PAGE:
This column comes quite close to being deceptive. As a matter of fact... it goes over that line....I'm a Paul Krugman fan. It is the first thing I read in the Times every Monday and Friday. As I was reading the Krugman piece this past Friday (Moment of Truthiness) something was bothering me when he wrote about the open distortions and mistruths that are never challenged:
The breakdown of the mainstream press corps has been a giant problem for decades. Another huge problem: the way the guild will airbrush this problem away. Daily Howler on Krugman column.
aren’t there umpires for this sort of thing—trusted, nonpartisan authorities who can and will call out purveyors of falsehood? Once upon a time, I think, there were. But these days the partisan divide runs very deep, and even those who try to play umpire seem afraid to call out falsehood.My immediate thought was, yes, there is supposed to be an umpire. It is called the press. Like, just maybe the very paper Krugman works for, which, to take education coverage as an example, will print any lie or distortion coming from Arne Duncan, Joel Klein, Michelle Rhee (where are stories on her cheating while the Times hammered Atlanta), Bloomberg, et al.
You'll note that Krugman never goes near the education issue while his colleagues Brooks and Kristof go wilding on teachers and their unions. Krugman talks about the Republican privatization agenda but doesn't connect the Democratic neo-liberal agenda which doesn't stray all that far. Dems may want more government spending but they want to hand the money spent to privatizers, at times making tea party anti-government types look rational.
Anyway, I was glad to see the Daily Howler (In our view, Krugman goes over the line!) take direct aim at Krugman's piece and the press corps in general though I think, as former teacher who does cover ed issues, he doesn't take enough aim at the biased ed deform press.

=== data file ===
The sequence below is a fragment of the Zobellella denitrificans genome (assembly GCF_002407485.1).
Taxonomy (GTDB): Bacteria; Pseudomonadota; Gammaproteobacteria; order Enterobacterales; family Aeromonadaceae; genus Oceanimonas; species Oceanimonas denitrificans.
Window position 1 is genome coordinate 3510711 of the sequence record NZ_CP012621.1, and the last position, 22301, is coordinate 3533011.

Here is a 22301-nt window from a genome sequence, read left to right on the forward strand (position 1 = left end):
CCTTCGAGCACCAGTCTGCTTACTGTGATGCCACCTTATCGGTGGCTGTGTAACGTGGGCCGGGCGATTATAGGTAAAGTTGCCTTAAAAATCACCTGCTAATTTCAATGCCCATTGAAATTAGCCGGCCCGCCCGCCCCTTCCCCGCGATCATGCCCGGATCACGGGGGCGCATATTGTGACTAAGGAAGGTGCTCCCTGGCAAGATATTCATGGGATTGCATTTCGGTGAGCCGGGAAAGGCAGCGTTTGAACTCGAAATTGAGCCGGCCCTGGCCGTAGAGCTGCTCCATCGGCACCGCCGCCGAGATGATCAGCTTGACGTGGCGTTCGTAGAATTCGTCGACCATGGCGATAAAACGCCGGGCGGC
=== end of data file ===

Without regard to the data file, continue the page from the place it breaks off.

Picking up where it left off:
Press corps gets airbrushed away: Has our political system “been so degraded by misinformation and disinformation that it can no longer function?” That’s the question with which Paul Krugman started yesterday’s column. Plainly, we’d say the answer is yes. We'd say our system has been disabled that way for a rather long time. In our view, misinformation and disinformation were thoroughly clogging the system at least by the start of the Clinton-Gore years. By the end of those years, the disinformation drowned us. In that sense, Krugman was raising a very good question. If anything, he was raising this question a bit late in the game.Good. Howler ties the Clintons to the game. But his aim is on the press corps and Krugman's letting them off the hook.
Krugman correctly suggests that our system has been degraded by misinformation to the point of breakdown. But can you see who’s been airbrushed out of the tableau he’s painting? In the passage we have posted, Krugman portrays a troubling dance between politicians and voters. Not a word is included about a third group—our badly degraded press corps. Remarkably, the press corps doesn’t exist in this column. It’s airbrushing all the way down!
Traditionally, the press corps is supposed to address misstatements by politicians! This is a very basic part of the way our system is supposed to work. Traditionally, even eighth graders have been entrusted with this basic knowledge. America’s press corps, the so-called “fourth estate,” has always played a key role in their civics texts. Krugman wiped this group off the face of the earth.Well, some people -- those in the battle against ed deform -- certainly might agree that if the ed press corps didn't exist we just might be better off. But then again, I might ask Howler to pay more attention to the ed deform crowd and their supporters in the media (like Education Shmation).